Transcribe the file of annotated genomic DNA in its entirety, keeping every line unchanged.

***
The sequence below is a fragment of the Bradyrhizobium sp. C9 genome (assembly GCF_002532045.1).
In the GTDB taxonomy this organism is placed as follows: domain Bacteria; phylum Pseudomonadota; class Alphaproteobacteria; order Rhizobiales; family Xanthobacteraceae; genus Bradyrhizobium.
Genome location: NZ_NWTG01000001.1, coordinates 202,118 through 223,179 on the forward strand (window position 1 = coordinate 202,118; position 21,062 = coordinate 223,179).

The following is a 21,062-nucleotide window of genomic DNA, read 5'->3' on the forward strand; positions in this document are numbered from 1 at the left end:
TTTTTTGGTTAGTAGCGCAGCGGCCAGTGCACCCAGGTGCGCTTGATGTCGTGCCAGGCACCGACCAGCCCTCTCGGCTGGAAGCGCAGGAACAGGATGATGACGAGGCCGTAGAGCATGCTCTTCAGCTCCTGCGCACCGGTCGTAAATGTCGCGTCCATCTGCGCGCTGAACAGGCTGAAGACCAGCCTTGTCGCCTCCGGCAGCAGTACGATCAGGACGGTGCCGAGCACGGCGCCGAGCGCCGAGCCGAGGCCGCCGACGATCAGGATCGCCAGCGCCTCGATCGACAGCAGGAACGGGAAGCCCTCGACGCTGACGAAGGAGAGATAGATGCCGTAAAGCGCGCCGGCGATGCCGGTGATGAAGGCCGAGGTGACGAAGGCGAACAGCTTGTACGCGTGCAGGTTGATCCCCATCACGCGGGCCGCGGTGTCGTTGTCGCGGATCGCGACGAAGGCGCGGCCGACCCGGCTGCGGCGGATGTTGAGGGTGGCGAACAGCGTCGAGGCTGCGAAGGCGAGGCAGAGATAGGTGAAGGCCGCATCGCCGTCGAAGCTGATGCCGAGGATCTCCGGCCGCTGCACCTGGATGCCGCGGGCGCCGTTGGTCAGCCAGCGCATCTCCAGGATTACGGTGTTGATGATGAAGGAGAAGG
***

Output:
The sequence below is a fragment of the Bradyrhizobium sp. C9 genome (assembly GCF_002532045.1).
In the GTDB taxonomy this organism is placed as follows: domain Bacteria; phylum Pseudomonadota; class Alphaproteobacteria; order Rhizobiales; family Xanthobacteraceae; genus Bradyrhizobium.
Genome location: NZ_NWTG01000001.1, coordinates 202,118 through 223,179 on the forward strand (window position 1 = coordinate 202,118; position 21,062 = coordinate 223,179).

The following is a 21,062-nucleotide window of genomic DNA, read 5'->3' on the forward strand; positions in this document are numbered from 1 at the left end:
TTTTTTGGTTAGTAGCGCAGCGGCCAGTGCACCCAGGTGCGCTTGATGTCGTGCCAGGCACCGACCAGCCCTCTCGGCTGGAAGCGCAGGAACAGGATGATGACGAGGCCGTAGAGCATGCTCTTCAGCTCCTGCGCACCGGTCGTAAATGTCGCGTCCATCTGCGCGCTGAACAGGCTGAAGACCAGCCTTGTCGCCTCCGGCAGCAGTACGATCAGGACGGTGCCGAGCACGGCGCCGAGCGCCGAGCCGAGGCCGCCGACGATCAGGATCGCCAGCGCCTCGATCGACAGCAGGAACGGGAAGCCCTCGACGCTGACGAAGGAGAGATAGATGCCGTAAAGCGCGCCGGCGATGCCGGTGATGAAGGCCGAGGTGACGAAGGCGAACAGCTTGTACGCGTGCAGGTTGATCCCCATCACGCGGGCCGCGGTGTCGTTGTCGCGGATCGCGACGAAGGCGCGGCCGACCCGGCTGCGGCGGATGTTGAGGGTGGCGAACAGCGTCGAGGCTGCGAAGGCGAGGCAGAGATAGGTGAAGGCCGCATCGCCGTCGAAGCTGATGCCGAGGATCTCCGGCCGCTGCACCTGGATGCCGCGGGCGCCGTTGGTCAGCCAGCGCATCTCCAGGATTACGGTGTTGATGATGAAGGAGAAGG